3 Things We’ve Learned From 50 Years of Storytelling Innovation

the number 50 is big and on top of a book
By Stephen Taylor |

Every year, marketing professionals find themselves doing something they’ve never done before. It could be as simple as using a new tool in your martech stack. It could also be as complex as launching programs in channels you’ve never used before. There’s always a need for storytelling innovation for brands and other businesses.

It’s not just that we all love learning new things—though the fast tempo of the industry is a selling point for many marketers. As brands try to tell their stories in new ways, the creative professionals behind the scenes are often doing things that aren’t just new to them. They’re doing things no one has ever done, that no one could do before the channels and platforms existed that we use today (and that we’ll use tomorrow).

Here are a few key things Pace has learned over 50 years of storytelling innovation for some of the world’s most recognized brands.

a mother with her toddler reading a book at night

1. The medium matters, but storytelling is always storytelling

Like all marketing agencies that existed before the age of the internet, Pace had to grow into new digital platforms and media channels as they emerged and became usable.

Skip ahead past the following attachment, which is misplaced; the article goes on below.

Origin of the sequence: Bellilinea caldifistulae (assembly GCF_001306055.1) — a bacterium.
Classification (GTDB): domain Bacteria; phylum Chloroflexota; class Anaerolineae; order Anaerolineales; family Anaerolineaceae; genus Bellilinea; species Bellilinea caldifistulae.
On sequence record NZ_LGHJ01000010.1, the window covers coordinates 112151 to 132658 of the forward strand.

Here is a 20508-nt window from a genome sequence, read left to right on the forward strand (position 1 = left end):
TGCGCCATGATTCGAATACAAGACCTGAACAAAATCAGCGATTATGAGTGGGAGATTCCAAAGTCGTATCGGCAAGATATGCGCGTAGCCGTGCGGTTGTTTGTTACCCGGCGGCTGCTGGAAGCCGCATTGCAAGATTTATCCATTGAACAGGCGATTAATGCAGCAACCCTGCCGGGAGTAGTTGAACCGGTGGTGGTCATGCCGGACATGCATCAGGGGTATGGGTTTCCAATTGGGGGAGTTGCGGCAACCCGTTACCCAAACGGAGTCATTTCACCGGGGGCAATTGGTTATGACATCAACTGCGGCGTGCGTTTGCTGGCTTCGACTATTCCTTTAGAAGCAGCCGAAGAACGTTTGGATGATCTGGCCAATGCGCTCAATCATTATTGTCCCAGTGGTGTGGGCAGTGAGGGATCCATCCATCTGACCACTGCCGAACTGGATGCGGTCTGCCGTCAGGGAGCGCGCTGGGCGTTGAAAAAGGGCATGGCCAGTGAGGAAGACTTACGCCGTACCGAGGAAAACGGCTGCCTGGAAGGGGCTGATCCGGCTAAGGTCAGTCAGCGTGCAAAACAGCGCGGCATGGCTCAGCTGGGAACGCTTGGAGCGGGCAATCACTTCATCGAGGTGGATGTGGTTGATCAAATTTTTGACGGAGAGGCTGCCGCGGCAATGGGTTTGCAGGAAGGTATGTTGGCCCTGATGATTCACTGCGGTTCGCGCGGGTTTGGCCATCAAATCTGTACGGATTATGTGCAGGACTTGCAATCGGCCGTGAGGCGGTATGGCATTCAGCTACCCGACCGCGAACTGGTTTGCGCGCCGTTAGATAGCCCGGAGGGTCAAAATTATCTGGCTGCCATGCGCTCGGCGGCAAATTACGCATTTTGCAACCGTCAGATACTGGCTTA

When we first began launching brand websites and digital content hubs, there was a sense of uncertainty among peer agencies that staffing would shift in a major way, potentially pulling work from content creators for more established channels. Not so with our own teams, however.

“As we evolved from print, video and analog audio into new digital media, it never felt like we were being displaced,” says Alicia Corbett, a creative director who joined Pace in 1997, prior to the agency’s first website launch. “The attitude was more like, ‘You do storytelling.’ So rather than restructuring to get a new digital team, Pace invested in what was next and took us along with it.”